With his head down and his hands between his knees, Abdullahi, leaned forward in the chair slowly recounting a heartrending story of how his wife and children had been stolen from him.
The moment – what he described as the most “heartbreaking” in his life – came at the hands of Somalia’s close-knit clan structure. Abdullahi and his wife Hani have been married many years and though they have four children of their own, they have adopted five more. With nine children aged thirteen to two their life was full and happy. That is until almost twelve months ago when Hani’s family learned that she and the children had decided to follow Abdullahi’s Christian faith. Hani’s family arrived and in dramatic fashion literally stole away Hani and the nine children and for almost a year have virtually excluded them from all outside contact. A dark cloud of pain was evident as Abdullahi shared the raw reality of separation, a father barred from the lives of his own children, and of returning each night to dusty toys, a cold bed and an emptied home.
Yet with resolve in his voice Abdullahi looked across the room and said, “This is my prayer, ‘Lord will you give me joy? I am trying to be the light and the salt. And when those who know what has happened to me, how my family has been stolen away, ask, how can he have joy, I will be able to share with them about Jesus.'”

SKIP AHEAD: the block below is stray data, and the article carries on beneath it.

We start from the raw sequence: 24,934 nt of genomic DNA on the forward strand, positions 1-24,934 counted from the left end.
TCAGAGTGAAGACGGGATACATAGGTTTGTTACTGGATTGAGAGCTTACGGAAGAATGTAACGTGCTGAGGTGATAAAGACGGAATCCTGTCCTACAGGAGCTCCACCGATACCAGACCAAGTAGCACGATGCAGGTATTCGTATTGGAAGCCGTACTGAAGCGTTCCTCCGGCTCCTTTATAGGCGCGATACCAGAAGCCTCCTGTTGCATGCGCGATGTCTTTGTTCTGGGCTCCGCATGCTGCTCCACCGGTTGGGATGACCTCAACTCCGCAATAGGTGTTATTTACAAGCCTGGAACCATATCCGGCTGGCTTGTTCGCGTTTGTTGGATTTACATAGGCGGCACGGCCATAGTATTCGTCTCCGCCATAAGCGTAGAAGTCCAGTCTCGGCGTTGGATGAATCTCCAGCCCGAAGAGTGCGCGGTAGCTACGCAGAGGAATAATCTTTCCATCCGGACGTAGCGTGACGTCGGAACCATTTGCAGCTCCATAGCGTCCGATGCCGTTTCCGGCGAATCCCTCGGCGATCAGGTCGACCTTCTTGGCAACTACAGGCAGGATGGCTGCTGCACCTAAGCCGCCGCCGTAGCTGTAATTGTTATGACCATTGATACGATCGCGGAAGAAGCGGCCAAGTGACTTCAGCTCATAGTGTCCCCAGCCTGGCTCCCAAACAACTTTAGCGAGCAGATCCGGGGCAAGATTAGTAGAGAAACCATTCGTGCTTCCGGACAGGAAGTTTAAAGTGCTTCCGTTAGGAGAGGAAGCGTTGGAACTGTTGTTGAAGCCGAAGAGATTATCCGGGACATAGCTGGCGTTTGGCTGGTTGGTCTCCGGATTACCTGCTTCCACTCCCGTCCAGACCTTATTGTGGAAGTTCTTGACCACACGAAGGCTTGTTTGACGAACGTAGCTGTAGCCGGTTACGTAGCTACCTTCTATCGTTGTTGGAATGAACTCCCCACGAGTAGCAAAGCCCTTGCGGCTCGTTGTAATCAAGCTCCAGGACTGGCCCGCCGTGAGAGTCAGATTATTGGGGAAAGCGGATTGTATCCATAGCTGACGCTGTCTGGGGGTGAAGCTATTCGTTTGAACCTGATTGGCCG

Abdullahi and his family are part of a small but growing underground community of Christian believers in Somalia. Alongside Shia Muslims, as religious minorities, Christians face tremendous pressure, societal resistance and outright fear. As noted in the recently released USCIRF report, “although conversion is currently legal in Somalia, it is not accepted socially.” Some experts rank Somalia second, only behind North Korea, as the most difficult place in the world to be Christian. In a country of ten million, there is exactly one legally allowed church and there are reports from earlier this year of Somalians suspected of converting to Christianity being beheaded.
Christians are far from the only ones suffering in what may be the most violent and failed state in Africa. In 2017, Freedom House scored Somalia with the lowest possible marks for political rights and civil liberties while the country is ranked twelfth in the world by the United States Holocaust Memorial Museum as most likely to experience state-led mass killings. The Global Peace Index ranks Somalia 159th out of 163 countries while Transparency International’s Corruption Perceptions Index gives Somalia the absolute lowest score.
These challenges are resulting in a large exodus with roughly one million, or ten percent of the population, having fled as refugees and another ten percent internally displaced. In terms of mass refugee production, Somalia only fares better than Afghanistan, Iraq, South Sudan and Syria.
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SOURCE: Christian Post, Elijah M. Brown